Stagnating aspect of UK academic case
I WAS offered a seat on MSc Finance and Financial Law at School of Oriental and African Studies, University of London, in September 2005. However, in my case, enrollment was allowed in September 2006. Although I earned distinction in the initial Statistics examination, the alleged bias in the casuistic nature of examination marking became evidentially alerting from the first Law examinations’ result.
The Law paper was examined by three different professors of distinguished law schools, including, of course, SOAS at the time. External professors awarded merit and distinction marks where somehow a professor from SOAS, Mr Richard Alexander, awarded failure. Upon inquiry, the reason given was strict: “You must always answer the question with precision”.
Even a slight deviation in answering at SOAS is intolerable.
Besides having sought the advice on the essay writing skill aspect of the financial module(s) by Professor S. Pasquale on the above-mentioned issue and other academic standards of Law, LTU, the department set up as an authority by SOAS, was consulted.
Their advice was followed in five law examinations/assignments where four were to be judged by the same professor, Mr Alexander, alone.
My identity was known in only one where I failed. However, surprisingly, in the other four papers I was awarded close merit (one) and merit marks (remaining).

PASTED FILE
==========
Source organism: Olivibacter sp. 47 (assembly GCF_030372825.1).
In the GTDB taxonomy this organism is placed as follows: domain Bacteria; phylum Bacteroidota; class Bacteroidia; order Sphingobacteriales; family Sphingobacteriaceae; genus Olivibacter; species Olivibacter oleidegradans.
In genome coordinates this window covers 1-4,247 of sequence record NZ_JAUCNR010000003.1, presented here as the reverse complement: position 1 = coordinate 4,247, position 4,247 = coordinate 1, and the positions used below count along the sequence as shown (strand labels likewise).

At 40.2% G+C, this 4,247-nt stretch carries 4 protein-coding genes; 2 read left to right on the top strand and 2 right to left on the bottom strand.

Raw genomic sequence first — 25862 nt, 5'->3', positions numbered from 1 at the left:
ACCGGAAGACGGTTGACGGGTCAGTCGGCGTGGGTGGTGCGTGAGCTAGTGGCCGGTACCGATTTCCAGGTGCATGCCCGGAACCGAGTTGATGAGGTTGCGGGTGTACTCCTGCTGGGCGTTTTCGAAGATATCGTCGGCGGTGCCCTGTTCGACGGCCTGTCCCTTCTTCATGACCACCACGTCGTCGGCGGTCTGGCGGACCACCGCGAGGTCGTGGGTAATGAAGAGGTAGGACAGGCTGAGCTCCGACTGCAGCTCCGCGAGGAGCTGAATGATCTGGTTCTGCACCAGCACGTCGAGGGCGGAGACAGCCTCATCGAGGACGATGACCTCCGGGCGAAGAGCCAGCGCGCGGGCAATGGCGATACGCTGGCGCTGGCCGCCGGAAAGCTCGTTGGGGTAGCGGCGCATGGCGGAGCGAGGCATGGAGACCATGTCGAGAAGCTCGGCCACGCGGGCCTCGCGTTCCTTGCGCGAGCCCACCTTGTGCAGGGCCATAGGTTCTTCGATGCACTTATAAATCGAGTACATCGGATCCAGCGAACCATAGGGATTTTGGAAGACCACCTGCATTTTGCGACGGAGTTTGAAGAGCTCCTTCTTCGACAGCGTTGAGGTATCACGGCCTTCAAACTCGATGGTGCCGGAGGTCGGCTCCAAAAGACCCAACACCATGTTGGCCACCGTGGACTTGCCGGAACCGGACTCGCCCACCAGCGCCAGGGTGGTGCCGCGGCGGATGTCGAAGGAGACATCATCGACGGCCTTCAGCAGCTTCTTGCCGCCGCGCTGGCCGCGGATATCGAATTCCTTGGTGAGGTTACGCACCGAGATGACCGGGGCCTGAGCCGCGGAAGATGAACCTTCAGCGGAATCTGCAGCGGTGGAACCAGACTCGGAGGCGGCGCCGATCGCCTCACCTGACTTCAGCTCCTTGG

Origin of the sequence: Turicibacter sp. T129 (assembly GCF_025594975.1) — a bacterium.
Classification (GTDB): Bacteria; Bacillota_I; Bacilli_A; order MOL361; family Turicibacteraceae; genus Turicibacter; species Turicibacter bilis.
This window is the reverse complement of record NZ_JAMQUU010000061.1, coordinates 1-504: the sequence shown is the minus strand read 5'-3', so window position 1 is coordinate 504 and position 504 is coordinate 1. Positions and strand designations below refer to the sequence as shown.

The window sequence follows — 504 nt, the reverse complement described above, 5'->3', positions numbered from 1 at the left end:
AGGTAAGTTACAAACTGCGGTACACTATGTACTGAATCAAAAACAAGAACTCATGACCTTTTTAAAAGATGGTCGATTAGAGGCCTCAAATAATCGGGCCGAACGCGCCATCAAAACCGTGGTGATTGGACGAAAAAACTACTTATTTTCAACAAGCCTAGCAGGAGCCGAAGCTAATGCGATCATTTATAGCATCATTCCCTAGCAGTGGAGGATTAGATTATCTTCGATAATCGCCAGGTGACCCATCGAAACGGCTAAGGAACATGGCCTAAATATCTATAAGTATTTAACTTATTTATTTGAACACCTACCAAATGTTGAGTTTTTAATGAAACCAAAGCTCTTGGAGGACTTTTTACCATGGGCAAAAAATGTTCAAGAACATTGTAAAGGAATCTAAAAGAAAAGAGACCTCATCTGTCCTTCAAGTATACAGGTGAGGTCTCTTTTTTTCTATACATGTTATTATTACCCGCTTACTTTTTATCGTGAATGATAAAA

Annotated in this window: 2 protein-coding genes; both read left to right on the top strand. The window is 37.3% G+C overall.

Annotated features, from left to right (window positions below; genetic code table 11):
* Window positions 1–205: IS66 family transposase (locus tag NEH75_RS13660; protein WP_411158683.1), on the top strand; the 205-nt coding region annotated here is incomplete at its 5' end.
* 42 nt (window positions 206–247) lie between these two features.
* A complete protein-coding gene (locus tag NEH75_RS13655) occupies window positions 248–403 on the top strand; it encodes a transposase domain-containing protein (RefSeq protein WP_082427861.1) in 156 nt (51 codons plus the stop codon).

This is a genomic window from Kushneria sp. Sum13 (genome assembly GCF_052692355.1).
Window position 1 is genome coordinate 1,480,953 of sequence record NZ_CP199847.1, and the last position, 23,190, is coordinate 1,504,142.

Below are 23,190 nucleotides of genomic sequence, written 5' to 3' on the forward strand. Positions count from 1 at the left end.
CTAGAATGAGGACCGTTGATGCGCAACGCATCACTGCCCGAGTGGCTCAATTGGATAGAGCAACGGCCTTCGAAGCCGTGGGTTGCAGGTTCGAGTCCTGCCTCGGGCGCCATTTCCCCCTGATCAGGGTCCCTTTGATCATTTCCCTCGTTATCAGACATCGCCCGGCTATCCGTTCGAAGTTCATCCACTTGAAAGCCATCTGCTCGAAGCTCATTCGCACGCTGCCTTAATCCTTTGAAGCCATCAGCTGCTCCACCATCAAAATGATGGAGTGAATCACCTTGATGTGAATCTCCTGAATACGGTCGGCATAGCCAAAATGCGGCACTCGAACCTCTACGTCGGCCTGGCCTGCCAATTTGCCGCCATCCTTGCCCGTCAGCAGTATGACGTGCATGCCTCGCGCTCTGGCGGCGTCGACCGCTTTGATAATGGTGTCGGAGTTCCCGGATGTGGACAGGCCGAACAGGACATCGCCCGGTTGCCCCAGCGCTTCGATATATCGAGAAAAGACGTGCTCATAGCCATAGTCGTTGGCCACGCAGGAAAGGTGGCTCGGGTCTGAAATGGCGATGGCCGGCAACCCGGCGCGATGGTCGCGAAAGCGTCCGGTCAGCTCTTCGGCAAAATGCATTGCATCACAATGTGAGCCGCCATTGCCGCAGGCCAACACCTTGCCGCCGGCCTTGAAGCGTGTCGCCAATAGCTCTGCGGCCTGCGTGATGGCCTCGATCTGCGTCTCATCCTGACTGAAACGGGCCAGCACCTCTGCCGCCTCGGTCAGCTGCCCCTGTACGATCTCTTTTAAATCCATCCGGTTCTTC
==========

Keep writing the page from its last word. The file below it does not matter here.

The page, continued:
The reason on the emphasis is that the approach in all five examinations was purposefully unanimous and consistent. However, the reason of failure was given or perhaps rested on the conflict between the advice of the LTU and the above-mentioned finance professor.
Somehow not being enough in the following module, another finance teacher, Mr A. Fabrizio, awarded mere pass for ‘focusing too much on the question’, followed by another mere pass stating an unfathomable excuse. The matter obviously proceeded to the court. However, perhaps for the purpose of expediency, it remained restricted to academic authorities and/or academic values.
The stagnating aspect of the case was the fact that the barrister, having filed the claim of his choice, later changed his opinion and had my funding revoked. In his stated opinion, 51 to 60 per cent chance of success for a civil claim was unsatisfactory.
I had to return to Pakistan and the English court decided in SOAS’s favour. The request from the court was not for mere damages alone but for the specific performance as well as the degree.
I am still hopeful of getting my degree. Newspaper readers’ opinions are most welcome.